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Was there any other way for Mikhail Grabovski, a man known for his flash and pizazz throughout his career, to announce his retirement from professional hockey?
In a video filled with enough emotion, drama and heart to create Oscar buzz, Grabovski declared he will no longer be playing professional hockey in a YouTube video that he uploaded to his newly created channel on Wednesday.
Staring right down the barrel of a camera in the Minsk rink where he learned to play the game, the German-born Belarusian had plenty to say about the impact his time in the NHL had on his life.
Interested in wicked montages driven by EDM music? You’ve come to the right place. How about tear-inducing piano during reflective chatter? There’s plenty of it. And what about b-roll shots of a man who appears to be deep in thought while walking around an arena sans ice? Once again, this video checks the box.
“It’s the moment where I grew up like an NHL player,” Grabovski said about his time with the Toronto Maple Leafs.
“After many years, playing (for) different teams, my heart now still in Maple Leafs, still in Toronto,” he explained later in the video. “Thanks fans, friends, thanks to the city to give me chance to enjoy the hockey and NHL in the best way... For me, that’s the greatest place I ever play(ed).”
Grabovski skated in 340 of his 534 regular season games during his 10-year NHL career with the Leafs, collecting 208 of his 296 career points while wearing the blue and white.
Although the numbers surely support his glowing review of Toronto, Leafs fans may be surprised to hear the 35-year-old say those things considering how his time with the team came to an end.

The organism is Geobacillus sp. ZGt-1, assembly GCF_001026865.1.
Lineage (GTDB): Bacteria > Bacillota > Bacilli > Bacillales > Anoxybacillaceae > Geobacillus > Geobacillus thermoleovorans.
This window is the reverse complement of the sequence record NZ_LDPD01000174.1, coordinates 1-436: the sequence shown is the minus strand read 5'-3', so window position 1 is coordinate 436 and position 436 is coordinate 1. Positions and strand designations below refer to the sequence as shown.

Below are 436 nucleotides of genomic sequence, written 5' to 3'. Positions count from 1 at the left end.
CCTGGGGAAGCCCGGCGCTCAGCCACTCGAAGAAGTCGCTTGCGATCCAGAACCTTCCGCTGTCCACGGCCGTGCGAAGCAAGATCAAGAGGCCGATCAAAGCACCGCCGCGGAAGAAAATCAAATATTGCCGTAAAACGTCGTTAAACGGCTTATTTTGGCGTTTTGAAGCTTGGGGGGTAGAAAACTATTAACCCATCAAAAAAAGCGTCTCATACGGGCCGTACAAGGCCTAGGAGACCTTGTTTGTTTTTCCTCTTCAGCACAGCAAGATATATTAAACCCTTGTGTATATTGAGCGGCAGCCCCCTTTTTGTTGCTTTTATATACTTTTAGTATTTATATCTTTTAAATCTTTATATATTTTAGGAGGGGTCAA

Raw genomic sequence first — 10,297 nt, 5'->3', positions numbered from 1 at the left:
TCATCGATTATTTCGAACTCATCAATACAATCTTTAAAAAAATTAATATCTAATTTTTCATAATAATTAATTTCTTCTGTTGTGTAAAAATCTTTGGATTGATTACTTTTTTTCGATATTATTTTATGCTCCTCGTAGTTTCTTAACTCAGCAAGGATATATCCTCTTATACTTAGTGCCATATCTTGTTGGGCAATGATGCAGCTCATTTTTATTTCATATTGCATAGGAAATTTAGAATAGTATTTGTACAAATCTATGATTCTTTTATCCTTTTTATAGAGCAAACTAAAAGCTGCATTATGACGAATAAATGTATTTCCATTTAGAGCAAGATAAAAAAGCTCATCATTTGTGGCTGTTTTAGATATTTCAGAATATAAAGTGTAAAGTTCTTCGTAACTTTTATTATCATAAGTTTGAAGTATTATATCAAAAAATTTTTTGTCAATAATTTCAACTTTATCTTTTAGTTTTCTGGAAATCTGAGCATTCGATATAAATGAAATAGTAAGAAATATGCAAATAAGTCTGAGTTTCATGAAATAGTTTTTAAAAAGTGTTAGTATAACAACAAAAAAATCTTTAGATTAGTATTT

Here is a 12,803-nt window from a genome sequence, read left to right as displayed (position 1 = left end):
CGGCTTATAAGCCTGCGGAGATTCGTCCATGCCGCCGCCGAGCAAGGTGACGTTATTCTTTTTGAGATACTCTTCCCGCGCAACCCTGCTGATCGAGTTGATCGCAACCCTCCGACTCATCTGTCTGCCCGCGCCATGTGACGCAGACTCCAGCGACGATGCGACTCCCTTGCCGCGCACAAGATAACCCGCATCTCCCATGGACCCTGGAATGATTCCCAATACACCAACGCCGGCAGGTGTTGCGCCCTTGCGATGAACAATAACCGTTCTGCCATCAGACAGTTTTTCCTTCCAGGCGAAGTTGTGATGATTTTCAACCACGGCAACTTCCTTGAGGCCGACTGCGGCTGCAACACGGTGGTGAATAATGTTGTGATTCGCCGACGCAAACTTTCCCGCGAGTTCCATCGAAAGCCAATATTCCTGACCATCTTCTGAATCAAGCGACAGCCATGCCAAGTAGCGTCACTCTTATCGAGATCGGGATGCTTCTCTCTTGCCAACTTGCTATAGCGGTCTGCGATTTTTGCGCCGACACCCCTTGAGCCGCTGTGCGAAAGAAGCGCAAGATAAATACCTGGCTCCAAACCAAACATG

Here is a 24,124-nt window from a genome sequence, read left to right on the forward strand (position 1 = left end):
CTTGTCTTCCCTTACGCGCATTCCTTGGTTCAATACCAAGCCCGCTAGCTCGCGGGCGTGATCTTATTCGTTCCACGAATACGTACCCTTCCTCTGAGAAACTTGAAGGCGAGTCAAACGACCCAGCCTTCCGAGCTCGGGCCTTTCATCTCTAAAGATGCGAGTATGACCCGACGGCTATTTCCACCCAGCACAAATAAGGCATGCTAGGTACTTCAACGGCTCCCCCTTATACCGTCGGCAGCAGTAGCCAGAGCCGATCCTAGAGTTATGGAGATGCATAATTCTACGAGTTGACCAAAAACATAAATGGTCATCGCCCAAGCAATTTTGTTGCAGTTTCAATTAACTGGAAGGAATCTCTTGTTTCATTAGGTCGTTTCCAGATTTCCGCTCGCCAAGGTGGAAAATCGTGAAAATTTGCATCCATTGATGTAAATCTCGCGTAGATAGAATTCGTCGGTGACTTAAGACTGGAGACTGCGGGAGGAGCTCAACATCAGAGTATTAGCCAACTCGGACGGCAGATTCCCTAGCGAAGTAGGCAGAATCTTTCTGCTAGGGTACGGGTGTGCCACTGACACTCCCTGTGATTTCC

Following a career-best campaign in 2010-11 where he scored 29 goals and 58 points, Grabovski continued he strong production into the next season and signed a five-year, $27.5 million deal with the franchise in March of 2012.
Considering he grew up in Belarus with very little, it was an enormous moment for him. However, seemingly from then on, he was never able to contribute like he did before. Once the 2012-13 lockout came to an end, he only scored nine goals and 16 points in 48 games.
When all was said and done, the Leafs ended up buying out his contract in July of 2013, less than 16 months after the extension was signed.
He went on to play for the Washington Capitals and New York Islanders over the next three seasons to finish off his time in the NHL.
Since leaving the league due to concussion problems, he’s embraced life on the bench and is currently an assistant coach with HC Dinamo Minsk of the KHL.
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